A few days ago, the New York Times ran an article about the problem of manure handling on large farms. . From the title “Down on the Farm, an Endless Cycle of Waste,” which completely misses the point that manure is not “waste” to the end, the article failed to ask any of the really pertinent questions raised by really large scale industrial agriculture and its chronic problems with manure handling.
In function it is something like a Zamboni, but one that has crossed over to the dark side. This is no hockey rink, and it’s not loose ice being scraped up. It’s cow manure.
Lots of cow manure. A typical lactating Holstein produces about 150 pounds of waste — by weight, about two-thirds wet feces, one-third urine — each day. Mr. Volleman has 3,000 lactating Holsteins and another 1,000 that are temporarily “dry.” Do the math: his Wildcat Dairy produces about 200 million pounds of manure every year.
Proper handling of this material is one of the most important tasks faced by a dairy operator, or by a cattle feedlot owner, hog producer or other farmer with large numbers of livestock. Manure has to be handled in an environmentally acceptable way and at an acceptable cost. In most cases, that means using it, fresh or composted, as fertilizer. “It’s a great resource, if used properly,” said Saqib Mukhtar, an associate professor of biological and agricultural engineering at Texas A & M University and an expert on what is politely called manure management.
But as the increasing incidence of environmental and health problems linked to agriculture makes clear, when manure is mismanaged the nutrients in it can foul streams, lakes and aquifers; the pathogens in it can contaminate food products; and the gases it produces, including ammonia, methane and bad-smelling volatile compounds, can upset neighbors and pollute the atmosphere.
Even with best practices, manure can cause environmental headaches. So researchers are working on ways to improve its handling, to modify the nutrients in it and to develop alternative uses.
I’m so glad we have researchers working day and night to figure out how to manage 200 million lbs of cow manure, to make it less toxic, and to deal with the environmental “headaches” that even the “best practices” can cause. If it were me, not being a researcher, I would tend to think that those research dollars could be spent elsewhere, maybe on breeding a cow with antennae or something really cool, because I know the magic trick to making manure not an a massive environmental hazard that is risky even with the “best practices.” After extensive research (and I’d really like some company to pay me some money for this, since I obviously worked hard at figuring it out, and am clearly a genius), I’ve figured out how to reduce the manure handling hazard, and convert it from “waste” to something extremely wonderful and useful (although I can’t make it smell like lavender.”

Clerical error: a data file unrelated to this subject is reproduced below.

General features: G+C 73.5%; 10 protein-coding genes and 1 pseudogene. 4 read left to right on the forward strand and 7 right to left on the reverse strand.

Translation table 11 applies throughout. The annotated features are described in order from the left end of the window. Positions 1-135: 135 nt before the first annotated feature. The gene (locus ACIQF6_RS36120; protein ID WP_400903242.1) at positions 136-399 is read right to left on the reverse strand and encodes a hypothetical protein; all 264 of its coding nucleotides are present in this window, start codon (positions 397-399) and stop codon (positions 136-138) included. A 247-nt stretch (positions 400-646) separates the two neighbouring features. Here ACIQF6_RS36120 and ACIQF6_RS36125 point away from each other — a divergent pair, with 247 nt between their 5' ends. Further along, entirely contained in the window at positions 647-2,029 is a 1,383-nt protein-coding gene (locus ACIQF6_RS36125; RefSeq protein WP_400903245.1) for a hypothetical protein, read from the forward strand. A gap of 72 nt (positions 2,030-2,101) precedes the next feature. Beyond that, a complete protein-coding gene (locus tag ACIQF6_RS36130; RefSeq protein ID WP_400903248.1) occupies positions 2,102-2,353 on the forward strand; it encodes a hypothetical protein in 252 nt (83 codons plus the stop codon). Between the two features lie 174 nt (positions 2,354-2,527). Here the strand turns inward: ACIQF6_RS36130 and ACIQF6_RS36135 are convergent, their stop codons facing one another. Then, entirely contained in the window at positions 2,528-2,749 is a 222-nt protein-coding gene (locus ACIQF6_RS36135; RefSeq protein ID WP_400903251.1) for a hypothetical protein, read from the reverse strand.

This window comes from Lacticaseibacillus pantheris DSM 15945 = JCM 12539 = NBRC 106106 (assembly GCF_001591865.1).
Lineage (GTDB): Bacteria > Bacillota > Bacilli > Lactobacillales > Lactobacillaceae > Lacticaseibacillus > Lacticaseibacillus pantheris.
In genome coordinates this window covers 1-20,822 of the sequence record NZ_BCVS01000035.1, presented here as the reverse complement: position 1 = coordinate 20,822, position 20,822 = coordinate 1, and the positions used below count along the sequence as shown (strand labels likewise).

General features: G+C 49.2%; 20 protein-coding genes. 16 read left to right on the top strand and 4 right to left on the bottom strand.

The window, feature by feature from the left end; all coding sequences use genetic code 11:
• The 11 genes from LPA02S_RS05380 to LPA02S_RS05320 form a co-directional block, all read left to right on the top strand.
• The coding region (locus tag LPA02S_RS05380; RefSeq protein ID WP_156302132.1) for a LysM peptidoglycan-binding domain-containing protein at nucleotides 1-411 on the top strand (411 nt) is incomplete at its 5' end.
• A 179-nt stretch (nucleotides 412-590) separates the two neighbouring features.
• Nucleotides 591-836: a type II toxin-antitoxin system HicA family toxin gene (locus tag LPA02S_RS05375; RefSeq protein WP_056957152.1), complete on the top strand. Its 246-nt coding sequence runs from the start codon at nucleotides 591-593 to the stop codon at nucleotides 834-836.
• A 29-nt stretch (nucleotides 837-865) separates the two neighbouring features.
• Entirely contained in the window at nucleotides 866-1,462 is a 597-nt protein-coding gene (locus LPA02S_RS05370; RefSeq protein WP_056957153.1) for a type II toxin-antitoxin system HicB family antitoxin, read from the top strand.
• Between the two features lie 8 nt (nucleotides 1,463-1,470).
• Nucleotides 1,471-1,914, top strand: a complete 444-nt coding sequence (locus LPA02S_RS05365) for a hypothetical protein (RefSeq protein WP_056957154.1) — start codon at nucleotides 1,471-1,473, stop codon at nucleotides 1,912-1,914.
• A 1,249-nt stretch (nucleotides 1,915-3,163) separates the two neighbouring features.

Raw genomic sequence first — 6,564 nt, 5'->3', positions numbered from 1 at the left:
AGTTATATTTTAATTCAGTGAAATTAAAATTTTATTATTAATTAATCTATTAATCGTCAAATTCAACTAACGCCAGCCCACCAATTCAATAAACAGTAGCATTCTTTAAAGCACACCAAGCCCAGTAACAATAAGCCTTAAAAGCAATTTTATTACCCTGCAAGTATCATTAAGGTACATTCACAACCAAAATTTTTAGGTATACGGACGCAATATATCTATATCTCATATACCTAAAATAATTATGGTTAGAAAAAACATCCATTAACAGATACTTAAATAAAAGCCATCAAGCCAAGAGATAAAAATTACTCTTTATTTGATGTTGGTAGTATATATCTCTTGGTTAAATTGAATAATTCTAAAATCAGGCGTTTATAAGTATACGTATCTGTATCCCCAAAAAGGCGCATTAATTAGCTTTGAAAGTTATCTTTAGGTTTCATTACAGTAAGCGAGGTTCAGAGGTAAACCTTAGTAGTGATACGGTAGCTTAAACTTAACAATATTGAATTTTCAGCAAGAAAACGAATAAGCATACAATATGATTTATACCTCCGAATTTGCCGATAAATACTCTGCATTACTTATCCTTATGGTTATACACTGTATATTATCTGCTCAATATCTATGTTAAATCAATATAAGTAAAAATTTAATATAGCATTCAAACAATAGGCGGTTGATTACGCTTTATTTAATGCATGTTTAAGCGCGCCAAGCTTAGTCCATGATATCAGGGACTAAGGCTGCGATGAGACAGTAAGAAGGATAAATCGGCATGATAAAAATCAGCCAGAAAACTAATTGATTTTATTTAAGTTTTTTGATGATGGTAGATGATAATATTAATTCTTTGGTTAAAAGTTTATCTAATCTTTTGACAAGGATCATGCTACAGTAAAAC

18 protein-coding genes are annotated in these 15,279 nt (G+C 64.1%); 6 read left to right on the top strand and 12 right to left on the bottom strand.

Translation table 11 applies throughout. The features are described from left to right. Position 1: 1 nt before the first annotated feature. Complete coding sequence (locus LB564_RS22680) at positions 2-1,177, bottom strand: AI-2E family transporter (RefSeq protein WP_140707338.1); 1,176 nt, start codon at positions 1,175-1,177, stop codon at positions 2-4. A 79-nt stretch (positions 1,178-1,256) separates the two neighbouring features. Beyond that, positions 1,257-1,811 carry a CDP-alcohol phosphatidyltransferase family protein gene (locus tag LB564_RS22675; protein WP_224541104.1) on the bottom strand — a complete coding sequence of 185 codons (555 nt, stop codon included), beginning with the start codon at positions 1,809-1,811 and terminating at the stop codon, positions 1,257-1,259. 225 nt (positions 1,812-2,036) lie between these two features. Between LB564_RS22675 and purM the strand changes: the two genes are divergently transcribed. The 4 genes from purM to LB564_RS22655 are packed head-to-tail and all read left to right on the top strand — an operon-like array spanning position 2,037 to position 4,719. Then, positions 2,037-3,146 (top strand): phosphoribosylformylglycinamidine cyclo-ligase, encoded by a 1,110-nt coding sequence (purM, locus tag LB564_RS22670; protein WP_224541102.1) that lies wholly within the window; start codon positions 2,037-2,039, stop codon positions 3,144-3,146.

Don’t have 4,000 cow dairies. Don’t put more cows in one place that make since given the land’s capacity to absorb the manure. Don’t set up a system that needs a manure lagoon and a shit-scraping zamboni running 24 hours a day. Don’t have so many cows that manure functions as “waste” because it isn’t – it is fertilizer. But it is only a fertilizer if you can return it to local land – as the article points out, it doesn’t make sense to truck manures long distances – and that means a smaller number of cows in more dairies.
But the Times article doesn’t consider this. The assumption is that the manure lagoons and the practices that surround that kind of quantity of manure are inevitable:
With nitrogen, the problem is usually not that there is too much, but that much of it is eventually lost from the manure in the form of gaseous ammonia. The bacteria in feces contain an enzyme, urease, that breaks down urea in urine into carbon dioxide and ammonia. As with phosphorous, diet can affect the amount of nitrogen retained in the manure. As corn-based ethanol production has increased in the United States, many dairies and feedlots now give their animals a large amount of so-called distillers’ grains, the waste corn after fermentation, which are plentiful and cheap. A recent study of feedlots in the Texas Panhandle, by scientists with the United States Department of Agriculture, showed that feeding a diet high in distillers’ grains produced significantly higher ammonia emissions from the manure.
Emissions problems can also be reduced by changing how the manure is applied. Tilling the soil immediately after application of dried manure can help reduce odors, Dr. Mukhtar said. And if manure is directly injected into the soil in slurry form, Dr. Burns said, the ammonia can better bind with the soil. Currently in Iowa, a major hog-producing state, about 80 percent of hog manure is injected.